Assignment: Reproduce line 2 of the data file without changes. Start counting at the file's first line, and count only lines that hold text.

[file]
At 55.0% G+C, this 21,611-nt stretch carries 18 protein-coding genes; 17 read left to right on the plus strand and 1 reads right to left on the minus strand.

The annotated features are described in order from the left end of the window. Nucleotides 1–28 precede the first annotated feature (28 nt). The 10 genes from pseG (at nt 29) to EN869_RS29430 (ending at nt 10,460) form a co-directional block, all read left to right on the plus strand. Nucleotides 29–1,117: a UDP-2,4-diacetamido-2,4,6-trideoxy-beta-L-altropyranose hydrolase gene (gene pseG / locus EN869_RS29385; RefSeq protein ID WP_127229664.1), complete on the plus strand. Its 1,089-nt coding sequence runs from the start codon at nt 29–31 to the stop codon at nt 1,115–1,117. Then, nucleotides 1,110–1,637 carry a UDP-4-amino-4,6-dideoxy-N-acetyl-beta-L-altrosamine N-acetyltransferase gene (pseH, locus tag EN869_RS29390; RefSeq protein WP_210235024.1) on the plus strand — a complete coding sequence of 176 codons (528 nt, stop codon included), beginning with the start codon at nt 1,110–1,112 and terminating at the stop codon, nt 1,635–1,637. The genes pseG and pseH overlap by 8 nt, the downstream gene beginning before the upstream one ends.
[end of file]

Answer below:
The annotated features are described in order from the left end of the window. Nucleotides 1–28 precede the first annotated feature (28 nt). The 10 genes from pseG (at nt 29) to EN869_RS29430 (ending at nt 10,460) form a co-directional block, all read left to right on the plus strand. Nucleotides 29–1,117: a UDP-2,4-diacetamido-2,4,6-trideoxy-beta-L-altropyranose hydrolase gene (gene pseG / locus EN869_RS29385; RefSeq protein ID WP_127229664.1), complete on the plus strand. Its 1,089-nt coding sequence runs from the start codon at nt 29–31 to the stop codon at nt 1,115–1,117. Then, nucleotides 1,110–1,637 carry a UDP-4-amino-4,6-dideoxy-N-acetyl-beta-L-altrosamine N-acetyltransferase gene (pseH, locus tag EN869_RS29390; RefSeq protein WP_210235024.1) on the plus strand — a complete coding sequence of 176 codons (528 nt, stop codon included), beginning with the start codon at nt 1,110–1,112 and terminating at the stop codon, nt 1,635–1,637. The genes pseG and pseH overlap by 8 nt, the downstream gene beginning before the upstream one ends.